The limestone karsts of Halong Bay have been worn over thousands of years but outwardly there are only slight differences in the views from deck between the Emeraude and its predecessor a century earlier.
However Vietnam, the world and modern tourism have changed significantly and accordingly the bay faces increased environmental challenges.
I was lucky enough to be interviewed recently by DestinAsian magazine on this very topic.
Alongside my quotes they noted:
"The most visible culprit is the number of tour boats. While properly equipped vessels such as the Emeraude don't discharge sewage or toss rubbish overboard, many others are known to dump directly into the bay. In 2008, the provincial government of Quang Ninh, where Halong Bay is located, temporarily banned the construction of new boats. Authorities have since sought to keep substandard craft off the water, though enforcement remains uneven..."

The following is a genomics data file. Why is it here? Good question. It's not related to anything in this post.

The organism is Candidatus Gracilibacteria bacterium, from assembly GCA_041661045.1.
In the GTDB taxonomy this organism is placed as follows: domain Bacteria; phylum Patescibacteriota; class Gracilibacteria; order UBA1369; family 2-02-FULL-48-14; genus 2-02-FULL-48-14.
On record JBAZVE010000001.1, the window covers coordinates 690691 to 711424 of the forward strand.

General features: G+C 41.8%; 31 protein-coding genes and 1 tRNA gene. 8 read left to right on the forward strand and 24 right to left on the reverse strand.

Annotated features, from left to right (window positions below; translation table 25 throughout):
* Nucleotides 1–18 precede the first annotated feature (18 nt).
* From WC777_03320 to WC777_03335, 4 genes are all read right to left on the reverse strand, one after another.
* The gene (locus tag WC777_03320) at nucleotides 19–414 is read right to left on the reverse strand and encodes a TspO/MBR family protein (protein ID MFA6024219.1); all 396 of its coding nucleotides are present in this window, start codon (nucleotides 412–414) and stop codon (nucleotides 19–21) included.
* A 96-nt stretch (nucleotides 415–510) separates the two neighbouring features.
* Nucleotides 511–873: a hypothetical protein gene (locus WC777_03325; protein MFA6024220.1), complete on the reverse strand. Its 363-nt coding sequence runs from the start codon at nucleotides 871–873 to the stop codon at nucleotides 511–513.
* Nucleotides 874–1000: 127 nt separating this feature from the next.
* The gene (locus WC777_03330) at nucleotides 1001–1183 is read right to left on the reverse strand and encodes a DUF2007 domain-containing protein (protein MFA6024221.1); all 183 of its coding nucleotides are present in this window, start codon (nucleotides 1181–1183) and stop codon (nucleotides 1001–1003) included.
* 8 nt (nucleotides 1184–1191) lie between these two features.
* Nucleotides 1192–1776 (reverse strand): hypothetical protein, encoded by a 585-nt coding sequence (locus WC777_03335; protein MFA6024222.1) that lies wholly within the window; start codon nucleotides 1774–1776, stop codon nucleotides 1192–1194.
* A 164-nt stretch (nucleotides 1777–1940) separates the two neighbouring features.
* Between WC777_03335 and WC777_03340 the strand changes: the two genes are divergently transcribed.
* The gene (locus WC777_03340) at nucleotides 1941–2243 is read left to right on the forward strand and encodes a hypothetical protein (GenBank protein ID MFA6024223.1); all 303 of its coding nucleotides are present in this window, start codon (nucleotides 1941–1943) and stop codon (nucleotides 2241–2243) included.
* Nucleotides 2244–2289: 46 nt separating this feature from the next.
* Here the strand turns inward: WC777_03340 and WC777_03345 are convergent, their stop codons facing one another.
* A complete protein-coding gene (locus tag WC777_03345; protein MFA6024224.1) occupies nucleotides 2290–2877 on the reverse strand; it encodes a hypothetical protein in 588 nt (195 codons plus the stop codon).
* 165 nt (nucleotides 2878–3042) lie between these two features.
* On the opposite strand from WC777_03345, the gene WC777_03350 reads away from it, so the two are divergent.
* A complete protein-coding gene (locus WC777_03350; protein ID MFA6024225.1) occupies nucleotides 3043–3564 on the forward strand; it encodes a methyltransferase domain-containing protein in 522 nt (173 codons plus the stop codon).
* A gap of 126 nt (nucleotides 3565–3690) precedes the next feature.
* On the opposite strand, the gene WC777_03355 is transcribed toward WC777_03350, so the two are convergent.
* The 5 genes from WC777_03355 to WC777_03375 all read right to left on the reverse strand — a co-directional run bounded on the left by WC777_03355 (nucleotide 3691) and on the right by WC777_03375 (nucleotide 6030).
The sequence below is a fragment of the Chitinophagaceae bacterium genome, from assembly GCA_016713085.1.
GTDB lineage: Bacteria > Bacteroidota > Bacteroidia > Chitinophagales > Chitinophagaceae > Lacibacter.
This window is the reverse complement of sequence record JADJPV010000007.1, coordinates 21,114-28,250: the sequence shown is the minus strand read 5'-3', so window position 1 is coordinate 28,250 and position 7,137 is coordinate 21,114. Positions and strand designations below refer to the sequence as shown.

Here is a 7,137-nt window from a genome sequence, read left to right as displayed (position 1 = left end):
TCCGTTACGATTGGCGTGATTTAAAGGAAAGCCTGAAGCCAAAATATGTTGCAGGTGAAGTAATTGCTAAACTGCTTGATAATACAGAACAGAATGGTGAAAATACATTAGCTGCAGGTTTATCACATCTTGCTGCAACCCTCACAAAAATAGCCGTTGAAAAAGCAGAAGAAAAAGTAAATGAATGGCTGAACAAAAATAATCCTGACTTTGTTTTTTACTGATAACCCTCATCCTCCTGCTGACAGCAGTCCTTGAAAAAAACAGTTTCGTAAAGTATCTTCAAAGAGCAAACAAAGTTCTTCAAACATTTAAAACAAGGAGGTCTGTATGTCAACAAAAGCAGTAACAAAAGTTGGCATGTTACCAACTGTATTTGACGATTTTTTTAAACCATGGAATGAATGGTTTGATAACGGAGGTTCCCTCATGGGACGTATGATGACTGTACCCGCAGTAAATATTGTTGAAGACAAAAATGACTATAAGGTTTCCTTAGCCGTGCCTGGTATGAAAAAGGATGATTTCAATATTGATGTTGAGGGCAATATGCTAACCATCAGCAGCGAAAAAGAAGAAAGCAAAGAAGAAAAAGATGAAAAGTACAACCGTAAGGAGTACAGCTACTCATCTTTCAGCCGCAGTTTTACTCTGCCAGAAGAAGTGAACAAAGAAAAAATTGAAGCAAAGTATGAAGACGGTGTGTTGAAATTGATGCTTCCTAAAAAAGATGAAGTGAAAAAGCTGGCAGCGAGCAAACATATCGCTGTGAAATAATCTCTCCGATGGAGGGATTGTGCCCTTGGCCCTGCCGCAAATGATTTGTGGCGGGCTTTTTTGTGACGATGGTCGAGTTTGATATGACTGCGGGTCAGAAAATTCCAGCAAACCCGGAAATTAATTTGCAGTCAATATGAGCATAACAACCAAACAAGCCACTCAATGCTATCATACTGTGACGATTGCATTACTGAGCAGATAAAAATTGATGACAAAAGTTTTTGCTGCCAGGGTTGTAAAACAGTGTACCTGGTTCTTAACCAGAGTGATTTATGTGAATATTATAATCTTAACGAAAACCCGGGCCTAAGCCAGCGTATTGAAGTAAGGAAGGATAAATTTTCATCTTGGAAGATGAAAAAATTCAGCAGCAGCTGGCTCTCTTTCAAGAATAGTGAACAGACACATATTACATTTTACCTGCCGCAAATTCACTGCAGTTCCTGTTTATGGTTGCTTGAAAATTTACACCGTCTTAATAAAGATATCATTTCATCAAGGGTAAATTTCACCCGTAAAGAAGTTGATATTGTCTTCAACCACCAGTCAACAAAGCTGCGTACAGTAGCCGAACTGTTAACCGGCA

However, as they point out, it's upstream where a large part of the problem lies. The article continues...
"Less than an hour's drive inland is a major coal-producing area centered on Uong Bi, a town entirely stained with soot. Residential refuse and heavy-metal leachates wind up in rivers that ultimately discharge into the bay, where, until recently, this toxic stew mixed with spillage from a coal-loading facility."
But I find reason to be optimistic. Every World Heritage Site has its challenges and is under some kind of duress. These are our particular issues. The local authorities are on to this, and now there are efforts afoot to upgrade the waste management and control development.
Here's hoping it's the start of sustained environmental improvement.
For more information about Halong Bay Cruise and to book the Emeraude Classic Cruises please feel free to contact us.